As talk of a Greek exit from the Euro continues to gain steam, it’s worth noting that it’s not so easy to force a country to stop using a currency. There are many examples of “dollarized” economies, countries that adopt a foreign currency as legal tender. In fact there are six countries in Europe that are not EU members that use the currency as a primary unit of account. While four of these countries have formal agreements to do so, two do not yet continue to use the Euro. From Wikipedia:
The euro is also used in countries outside the EU. Three states—Monaco, San Marino, and Vatican City— have signed formal agreements with the EU to use the euro and mint their own coins. Nevertheless, they are not considered part of the eurozone by the ECB and do not have a seat in the ECB or Euro Group. Andorra reached a monetary agreement with the EU in June 2011 which will allow it to use the euro as its official currency when ratified. Under the agreement it is intended that Andorra should gain the right to mint its own euro coins as of 1 July 2013, provided that Andorra implements relevant EU legislation.Some states (viz. Kosovo,[note 7] and Montenegro) officially adopted the euro as their sole currency without an agreement and, therefore, have no issuing rights. These states are not considered part of the eurozone by the ECB. However, in some usage, the term eurozone is applied to all territories that have adopted the euro as their sole currency. Further unilateral adoption of the euro (euroisation), by both non-euro EU and non-EU members, is opposed by the ECB and EU.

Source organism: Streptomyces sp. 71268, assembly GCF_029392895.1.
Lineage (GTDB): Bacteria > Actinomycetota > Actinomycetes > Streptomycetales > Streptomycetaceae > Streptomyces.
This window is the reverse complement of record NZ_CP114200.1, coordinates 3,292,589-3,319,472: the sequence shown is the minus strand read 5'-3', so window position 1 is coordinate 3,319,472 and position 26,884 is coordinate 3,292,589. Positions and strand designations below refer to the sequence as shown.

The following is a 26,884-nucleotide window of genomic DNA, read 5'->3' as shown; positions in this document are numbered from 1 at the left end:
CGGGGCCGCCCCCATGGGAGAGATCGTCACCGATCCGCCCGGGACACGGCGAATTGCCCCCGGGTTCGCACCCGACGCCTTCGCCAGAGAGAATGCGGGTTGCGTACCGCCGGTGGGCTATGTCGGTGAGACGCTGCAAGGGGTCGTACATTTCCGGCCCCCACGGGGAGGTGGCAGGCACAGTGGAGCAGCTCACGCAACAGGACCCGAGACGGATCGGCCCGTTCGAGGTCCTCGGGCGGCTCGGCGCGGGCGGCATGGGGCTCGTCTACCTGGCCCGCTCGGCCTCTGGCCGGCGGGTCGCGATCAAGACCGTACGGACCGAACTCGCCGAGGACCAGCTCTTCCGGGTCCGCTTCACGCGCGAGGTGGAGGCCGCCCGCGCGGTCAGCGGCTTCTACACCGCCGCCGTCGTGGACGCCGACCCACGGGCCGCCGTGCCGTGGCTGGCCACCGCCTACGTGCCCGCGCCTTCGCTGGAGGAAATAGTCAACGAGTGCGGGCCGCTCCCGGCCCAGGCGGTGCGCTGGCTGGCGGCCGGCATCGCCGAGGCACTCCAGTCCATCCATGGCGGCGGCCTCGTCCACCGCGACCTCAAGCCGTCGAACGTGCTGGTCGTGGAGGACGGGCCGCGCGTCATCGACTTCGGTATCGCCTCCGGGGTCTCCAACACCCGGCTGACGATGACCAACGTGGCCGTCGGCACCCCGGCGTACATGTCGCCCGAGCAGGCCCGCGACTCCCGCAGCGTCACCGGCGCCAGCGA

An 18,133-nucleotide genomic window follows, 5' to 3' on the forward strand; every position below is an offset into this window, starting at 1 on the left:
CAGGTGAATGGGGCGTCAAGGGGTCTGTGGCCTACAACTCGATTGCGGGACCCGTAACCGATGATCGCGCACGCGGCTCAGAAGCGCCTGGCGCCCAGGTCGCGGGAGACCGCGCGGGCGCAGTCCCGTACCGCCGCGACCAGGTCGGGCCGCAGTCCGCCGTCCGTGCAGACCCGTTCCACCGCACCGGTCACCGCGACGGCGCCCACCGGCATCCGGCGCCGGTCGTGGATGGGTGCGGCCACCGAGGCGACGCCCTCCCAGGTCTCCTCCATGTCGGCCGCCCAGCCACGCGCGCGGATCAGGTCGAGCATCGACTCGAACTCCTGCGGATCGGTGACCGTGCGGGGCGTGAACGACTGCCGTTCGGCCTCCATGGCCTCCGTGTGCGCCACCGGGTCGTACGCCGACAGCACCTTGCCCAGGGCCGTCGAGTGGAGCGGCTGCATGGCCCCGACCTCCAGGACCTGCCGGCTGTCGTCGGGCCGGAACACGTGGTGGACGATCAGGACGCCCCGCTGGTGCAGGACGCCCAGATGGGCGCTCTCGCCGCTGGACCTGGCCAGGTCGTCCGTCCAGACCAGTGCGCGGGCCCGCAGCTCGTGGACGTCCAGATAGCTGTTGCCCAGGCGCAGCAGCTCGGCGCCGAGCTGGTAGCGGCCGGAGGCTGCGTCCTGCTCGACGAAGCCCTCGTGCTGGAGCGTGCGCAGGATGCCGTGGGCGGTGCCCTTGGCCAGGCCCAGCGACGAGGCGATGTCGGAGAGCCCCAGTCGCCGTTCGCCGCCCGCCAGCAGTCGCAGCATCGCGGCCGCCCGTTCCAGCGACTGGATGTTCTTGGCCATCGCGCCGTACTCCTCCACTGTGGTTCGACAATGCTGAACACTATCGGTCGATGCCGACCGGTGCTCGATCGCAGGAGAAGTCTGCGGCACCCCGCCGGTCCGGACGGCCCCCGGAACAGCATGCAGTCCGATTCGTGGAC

To complicate the picture a little more, international economic relationships in Europe don’t start and stop with the EU and the Eurozone. For a look at the landscape, a diagram is below: